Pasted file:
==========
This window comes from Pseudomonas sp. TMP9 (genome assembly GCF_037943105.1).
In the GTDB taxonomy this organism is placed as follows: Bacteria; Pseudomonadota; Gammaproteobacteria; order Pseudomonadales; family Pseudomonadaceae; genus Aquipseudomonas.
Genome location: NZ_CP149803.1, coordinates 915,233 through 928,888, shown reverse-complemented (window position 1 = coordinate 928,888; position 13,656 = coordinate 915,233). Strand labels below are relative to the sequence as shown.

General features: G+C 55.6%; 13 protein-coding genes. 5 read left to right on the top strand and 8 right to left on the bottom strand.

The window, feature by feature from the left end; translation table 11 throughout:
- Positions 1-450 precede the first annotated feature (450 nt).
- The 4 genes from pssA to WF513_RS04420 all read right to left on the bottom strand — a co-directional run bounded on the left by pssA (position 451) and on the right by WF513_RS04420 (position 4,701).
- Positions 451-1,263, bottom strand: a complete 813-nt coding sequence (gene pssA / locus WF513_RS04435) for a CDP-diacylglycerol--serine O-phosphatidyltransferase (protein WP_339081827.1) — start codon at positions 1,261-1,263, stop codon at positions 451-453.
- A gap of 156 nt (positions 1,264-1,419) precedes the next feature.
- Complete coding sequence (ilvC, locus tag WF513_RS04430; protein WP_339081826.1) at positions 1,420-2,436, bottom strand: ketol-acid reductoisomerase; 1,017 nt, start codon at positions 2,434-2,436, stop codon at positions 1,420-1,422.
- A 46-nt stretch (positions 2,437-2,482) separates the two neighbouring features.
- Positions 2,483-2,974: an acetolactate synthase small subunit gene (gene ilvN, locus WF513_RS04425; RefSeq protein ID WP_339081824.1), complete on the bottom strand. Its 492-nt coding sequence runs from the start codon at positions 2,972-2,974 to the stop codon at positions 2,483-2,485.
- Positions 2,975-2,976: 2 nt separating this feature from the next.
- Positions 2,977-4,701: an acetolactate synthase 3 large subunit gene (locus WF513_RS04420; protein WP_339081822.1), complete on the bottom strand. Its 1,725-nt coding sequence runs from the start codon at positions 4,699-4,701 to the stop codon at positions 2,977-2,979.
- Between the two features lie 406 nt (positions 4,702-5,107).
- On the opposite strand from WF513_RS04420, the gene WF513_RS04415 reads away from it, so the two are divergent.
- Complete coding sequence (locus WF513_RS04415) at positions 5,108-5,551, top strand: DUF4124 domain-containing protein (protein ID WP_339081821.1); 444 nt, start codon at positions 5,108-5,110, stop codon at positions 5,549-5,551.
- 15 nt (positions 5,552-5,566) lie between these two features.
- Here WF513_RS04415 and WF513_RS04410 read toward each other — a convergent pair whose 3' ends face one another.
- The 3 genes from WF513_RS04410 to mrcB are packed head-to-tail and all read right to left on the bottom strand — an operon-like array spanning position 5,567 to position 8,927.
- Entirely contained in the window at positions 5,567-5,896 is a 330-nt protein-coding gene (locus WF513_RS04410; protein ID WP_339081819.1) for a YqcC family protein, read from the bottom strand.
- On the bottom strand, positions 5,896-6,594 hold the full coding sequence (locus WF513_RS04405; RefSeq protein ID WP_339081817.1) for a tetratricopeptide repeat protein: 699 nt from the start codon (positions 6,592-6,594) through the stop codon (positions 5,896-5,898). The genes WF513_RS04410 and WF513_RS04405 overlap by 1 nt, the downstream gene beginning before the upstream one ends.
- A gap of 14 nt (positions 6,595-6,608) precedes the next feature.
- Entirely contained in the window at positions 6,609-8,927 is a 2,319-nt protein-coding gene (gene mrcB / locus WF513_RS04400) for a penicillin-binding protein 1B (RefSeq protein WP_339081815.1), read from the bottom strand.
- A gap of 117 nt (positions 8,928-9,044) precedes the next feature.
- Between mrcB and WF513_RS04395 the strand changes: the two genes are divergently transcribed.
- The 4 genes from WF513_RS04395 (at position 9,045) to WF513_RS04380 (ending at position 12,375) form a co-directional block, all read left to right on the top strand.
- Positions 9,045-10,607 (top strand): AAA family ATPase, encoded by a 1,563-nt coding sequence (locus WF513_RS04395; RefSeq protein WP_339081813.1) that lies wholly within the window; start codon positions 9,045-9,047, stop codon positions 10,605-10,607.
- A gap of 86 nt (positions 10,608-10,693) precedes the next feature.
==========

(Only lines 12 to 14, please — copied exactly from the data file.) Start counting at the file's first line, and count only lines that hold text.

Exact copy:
- Positions 2,483-2,974: an acetolactate synthase small subunit gene (gene ilvN, locus WF513_RS04425; RefSeq protein ID WP_339081824.1), complete on the bottom strand. Its 492-nt coding sequence runs from the start codon at positions 2,972-2,974 to the stop codon at positions 2,483-2,485.
- Positions 2,975-2,976: 2 nt separating this feature from the next.
- Positions 2,977-4,701: an acetolactate synthase 3 large subunit gene (locus WF513_RS04420; protein WP_339081822.1), complete on the bottom strand. Its 1,725-nt coding sequence runs from the start codon at positions 4,699-4,701 to the stop codon at positions 2,977-2,979.